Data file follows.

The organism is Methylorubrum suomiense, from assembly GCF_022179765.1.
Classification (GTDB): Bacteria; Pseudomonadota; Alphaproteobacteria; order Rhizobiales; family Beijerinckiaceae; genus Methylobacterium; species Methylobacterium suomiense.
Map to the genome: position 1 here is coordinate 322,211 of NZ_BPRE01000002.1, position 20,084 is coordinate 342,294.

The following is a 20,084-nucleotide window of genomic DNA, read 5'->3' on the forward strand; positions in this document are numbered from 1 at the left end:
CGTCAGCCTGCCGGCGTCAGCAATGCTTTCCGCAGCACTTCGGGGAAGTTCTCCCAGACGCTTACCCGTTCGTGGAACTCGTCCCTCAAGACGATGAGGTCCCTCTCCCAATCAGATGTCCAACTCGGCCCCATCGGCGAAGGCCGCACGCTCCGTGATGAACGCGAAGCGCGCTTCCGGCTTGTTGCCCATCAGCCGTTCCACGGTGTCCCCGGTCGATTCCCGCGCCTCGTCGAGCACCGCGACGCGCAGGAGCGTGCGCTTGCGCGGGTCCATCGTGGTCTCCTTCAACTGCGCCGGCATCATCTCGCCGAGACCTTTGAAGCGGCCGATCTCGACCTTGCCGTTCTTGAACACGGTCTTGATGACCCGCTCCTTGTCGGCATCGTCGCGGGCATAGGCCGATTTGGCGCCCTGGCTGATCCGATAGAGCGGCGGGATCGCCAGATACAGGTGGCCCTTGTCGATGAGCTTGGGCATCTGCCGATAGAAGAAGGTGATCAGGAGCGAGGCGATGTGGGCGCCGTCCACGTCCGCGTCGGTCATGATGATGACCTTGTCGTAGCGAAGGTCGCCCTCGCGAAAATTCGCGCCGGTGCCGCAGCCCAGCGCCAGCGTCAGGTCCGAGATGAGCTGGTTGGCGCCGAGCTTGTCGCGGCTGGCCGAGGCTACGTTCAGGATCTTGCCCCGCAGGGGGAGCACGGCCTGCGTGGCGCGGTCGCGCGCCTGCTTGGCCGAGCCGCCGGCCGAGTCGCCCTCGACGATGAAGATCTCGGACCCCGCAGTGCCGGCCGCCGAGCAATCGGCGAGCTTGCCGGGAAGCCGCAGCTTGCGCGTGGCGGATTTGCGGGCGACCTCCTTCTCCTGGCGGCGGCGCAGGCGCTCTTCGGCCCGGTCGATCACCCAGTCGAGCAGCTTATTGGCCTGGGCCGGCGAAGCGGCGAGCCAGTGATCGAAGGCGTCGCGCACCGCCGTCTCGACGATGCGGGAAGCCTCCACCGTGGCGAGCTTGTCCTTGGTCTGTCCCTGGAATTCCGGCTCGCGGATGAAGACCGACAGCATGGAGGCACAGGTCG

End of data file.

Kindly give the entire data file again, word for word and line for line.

The organism is Methylorubrum suomiense, from assembly GCF_022179765.1.
Classification (GTDB): Bacteria; Pseudomonadota; Alphaproteobacteria; order Rhizobiales; family Beijerinckiaceae; genus Methylobacterium; species Methylobacterium suomiense.
Map to the genome: position 1 here is coordinate 322,211 of NZ_BPRE01000002.1, position 20,084 is coordinate 342,294.

The following is a 20,084-nucleotide window of genomic DNA, read 5'->3' on the forward strand; positions in this document are numbered from 1 at the left end:
CGTCAGCCTGCCGGCGTCAGCAATGCTTTCCGCAGCACTTCGGGGAAGTTCTCCCAGACGCTTACCCGTTCGTGGAACTCGTCCCTCAAGACGATGAGGTCCCTCTCCCAATCAGATGTCCAACTCGGCCCCATCGGCGAAGGCCGCACGCTCCGTGATGAACGCGAAGCGCGCTTCCGGCTTGTTGCCCATCAGCCGTTCCACGGTGTCCCCGGTCGATTCCCGCGCCTCGTCGAGCACCGCGACGCGCAGGAGCGTGCGCTTGCGCGGGTCCATCGTGGTCTCCTTCAACTGCGCCGGCATCATCTCGCCGAGACCTTTGAAGCGGCCGATCTCGACCTTGCCGTTCTTGAACACGGTCTTGATGACCCGCTCCTTGTCGGCATCGTCGCGGGCATAGGCCGATTTGGCGCCCTGGCTGATCCGATAGAGCGGCGGGATCGCCAGATACAGGTGGCCCTTGTCGATGAGCTTGGGCATCTGCCGATAGAAGAAGGTGATCAGGAGCGAGGCGATGTGGGCGCCGTCCACGTCCGCGTCGGTCATGATGATGACCTTGTCGTAGCGAAGGTCGCCCTCGCGAAAATTCGCGCCGGTGCCGCAGCCCAGCGCCAGCGTCAGGTCCGAGATGAGCTGGTTGGCGCCGAGCTTGTCGCGGCTGGCCGAGGCTACGTTCAGGATCTTGCCCCGCAGGGGGAGCACGGCCTGCGTGGCGCGGTCGCGCGCCTGCTTGGCCGAGCCGCCGGCCGAGTCGCCCTCGACGATGAAGATCTCGGACCCCGCAGTGCCGGCCGCCGAGCAATCGGCGAGCTTGCCGGGAAGCCGCAGCTTGCGCGTGGCGGATTTGCGGGCGACCTCCTTCTCCTGGCGGCGGCGCAGGCGCTCTTCGGCCCGGTCGATCACCCAGTCGAGCAGCTTATTGGCCTGGGCCGGCGAAGCGGCGAGCCAGTGATCGAAGGCGTCGCGCACCGCCGTCTCGACGATGCGGGAAGCCTCCACCGTGGCGAGCTTGTCCTTGGTCTGTCCCTGGAATTCCGGCTCGCGGATGAAGACCGACAGCATGGAGGCACAGGTCG